The jailor had surely heard the words that Paul and Silas spoke concerning salvation, judgment, etc. He may not have paid much attention, but he was aware of the general sense of what they were saying. Now, realizing that these men’s words were backed up by their actions, he felt the weight of judgment having fallen upon him and it terrified him.

The jailor wasn’t terrified of the threat of being overwhelmed by prisoners any longer. Rather, he was terrified that his life had almost ended by his own hand, and he was not ready to meet his Maker on the terms determined by Him. Therefore, he was overwhelmed by the moment, terrified of looming judgment, and now hoping for mercy from the Creator. This begins to be seen in the next words, “having fallen down before Paul and Silas…”

The man who has custody of the prisoners assigned to him now places himself under them and into their care. He is about to place his request before them, hoping that they will have a suitable answer to the terrifying dilemma that is facing him, and which has been brought to light by the events that have just taken place.

Life application: The active nature of Luke’s writing brings the reader directly into what is occurring. Step by step, the thoughts are presented to have us carefully consider each event as it occurs before moving to the next one.

Likewise, a proper translation of the word “lights” rather than “light” makes an amazing difference in what one will perceive concerning what is happening. If Luke had said “light,” it would mean that the jailor stupidly walked into a darkened prison area without his own light. Calling for a light would mean he needed it to see anything at all.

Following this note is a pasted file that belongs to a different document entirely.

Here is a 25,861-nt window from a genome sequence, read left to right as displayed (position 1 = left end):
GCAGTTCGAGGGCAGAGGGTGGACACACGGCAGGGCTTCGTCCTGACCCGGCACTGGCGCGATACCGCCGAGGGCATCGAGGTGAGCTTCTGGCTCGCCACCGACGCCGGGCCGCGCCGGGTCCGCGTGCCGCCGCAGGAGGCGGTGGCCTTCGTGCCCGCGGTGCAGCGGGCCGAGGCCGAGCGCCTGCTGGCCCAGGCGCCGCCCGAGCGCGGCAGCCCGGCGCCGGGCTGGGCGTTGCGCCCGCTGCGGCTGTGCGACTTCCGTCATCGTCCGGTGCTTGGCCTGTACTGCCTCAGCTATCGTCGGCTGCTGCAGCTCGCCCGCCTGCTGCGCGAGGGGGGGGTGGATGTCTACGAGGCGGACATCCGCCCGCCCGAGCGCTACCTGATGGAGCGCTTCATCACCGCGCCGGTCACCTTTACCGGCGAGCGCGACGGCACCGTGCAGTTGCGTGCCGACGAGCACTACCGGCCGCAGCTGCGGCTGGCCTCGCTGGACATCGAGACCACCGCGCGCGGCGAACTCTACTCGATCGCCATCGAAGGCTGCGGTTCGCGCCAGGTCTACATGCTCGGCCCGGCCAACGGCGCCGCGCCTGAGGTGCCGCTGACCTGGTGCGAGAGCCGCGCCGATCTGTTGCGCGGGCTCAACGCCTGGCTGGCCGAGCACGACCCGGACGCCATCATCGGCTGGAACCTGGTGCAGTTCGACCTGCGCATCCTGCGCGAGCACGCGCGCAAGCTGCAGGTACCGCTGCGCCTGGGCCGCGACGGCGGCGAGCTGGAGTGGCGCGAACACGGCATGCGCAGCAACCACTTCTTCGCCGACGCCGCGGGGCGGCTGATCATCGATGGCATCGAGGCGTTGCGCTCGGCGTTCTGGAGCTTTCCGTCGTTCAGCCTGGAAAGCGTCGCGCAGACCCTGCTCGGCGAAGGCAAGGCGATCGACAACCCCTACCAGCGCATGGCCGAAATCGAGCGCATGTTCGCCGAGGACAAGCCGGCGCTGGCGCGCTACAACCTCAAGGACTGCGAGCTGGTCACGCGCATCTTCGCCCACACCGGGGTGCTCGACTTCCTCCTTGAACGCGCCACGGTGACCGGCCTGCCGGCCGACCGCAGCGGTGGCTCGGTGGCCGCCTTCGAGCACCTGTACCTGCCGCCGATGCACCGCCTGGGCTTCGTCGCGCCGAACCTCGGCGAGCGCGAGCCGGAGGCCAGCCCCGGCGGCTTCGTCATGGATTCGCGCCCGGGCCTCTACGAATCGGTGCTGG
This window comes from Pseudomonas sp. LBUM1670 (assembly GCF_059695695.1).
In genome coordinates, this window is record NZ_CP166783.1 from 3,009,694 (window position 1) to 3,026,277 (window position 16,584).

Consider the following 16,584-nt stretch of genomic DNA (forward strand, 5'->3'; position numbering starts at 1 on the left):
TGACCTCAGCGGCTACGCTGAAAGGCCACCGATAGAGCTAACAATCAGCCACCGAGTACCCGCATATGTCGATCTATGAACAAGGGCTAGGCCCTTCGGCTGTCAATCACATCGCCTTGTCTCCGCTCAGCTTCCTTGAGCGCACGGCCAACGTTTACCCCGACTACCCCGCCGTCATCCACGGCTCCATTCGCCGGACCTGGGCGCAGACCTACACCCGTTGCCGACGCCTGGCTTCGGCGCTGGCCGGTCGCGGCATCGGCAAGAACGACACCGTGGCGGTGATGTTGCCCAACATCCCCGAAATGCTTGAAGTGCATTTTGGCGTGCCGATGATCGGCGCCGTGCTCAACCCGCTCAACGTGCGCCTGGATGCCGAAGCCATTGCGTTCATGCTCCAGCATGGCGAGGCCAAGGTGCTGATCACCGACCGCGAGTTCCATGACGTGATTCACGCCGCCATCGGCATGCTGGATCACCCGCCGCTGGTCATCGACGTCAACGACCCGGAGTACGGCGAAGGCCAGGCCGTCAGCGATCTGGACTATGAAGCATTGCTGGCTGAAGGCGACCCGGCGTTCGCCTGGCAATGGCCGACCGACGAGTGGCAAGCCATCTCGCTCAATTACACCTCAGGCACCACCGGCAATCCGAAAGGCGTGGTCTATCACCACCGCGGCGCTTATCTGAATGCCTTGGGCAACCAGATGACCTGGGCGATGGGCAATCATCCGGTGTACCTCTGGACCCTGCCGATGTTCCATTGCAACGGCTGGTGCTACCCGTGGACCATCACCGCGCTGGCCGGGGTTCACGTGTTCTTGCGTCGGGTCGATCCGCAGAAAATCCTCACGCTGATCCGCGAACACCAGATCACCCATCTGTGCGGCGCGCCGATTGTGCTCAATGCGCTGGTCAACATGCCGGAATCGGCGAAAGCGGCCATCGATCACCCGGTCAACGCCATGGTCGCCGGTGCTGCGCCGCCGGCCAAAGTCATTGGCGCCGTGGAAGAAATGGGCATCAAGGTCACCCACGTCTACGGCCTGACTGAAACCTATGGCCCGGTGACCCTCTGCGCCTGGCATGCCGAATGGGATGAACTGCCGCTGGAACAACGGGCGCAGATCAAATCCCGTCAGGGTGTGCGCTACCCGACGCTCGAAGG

But by calling for lights, it does not exclude him having already brought his own. He just needs more lights and more guards to prepare for whatever lies ahead. As noted above, the KJV and the later NKJV provide six errors in translation in this single verse. The NKJV also changed the translation of the KJV from “sprang in” to “ran in.” Both thoughts are acceptable, but “sprang in” is closer to the original than “ran in.” It was as if the guards leaped into the cell, ready to pounce on whoever was in there waiting to attack them.

All these nuances help us to rightly discern what is being said. Thus, our conclusions will be closer to what Luke truly intended to convey. There is a need in the human soul that cannot be fixed by us. Each of us is just one heartbeat away from having that need forever removed from us.

Be sure to get out and tell people what they need to know. From there, each person can then decide if what he or she has heard is acceptable to them. At least they will have this chance. But if we don’t speak, they may never have it. Go forth and speak!

Heavenly Father, how desperately we need to be reconciled to You! Thank You that You have sent Jesus to bring this about. May we not withhold the precious words of restoration from those we meet along life’s path. Help us to be faithful in this. Amen.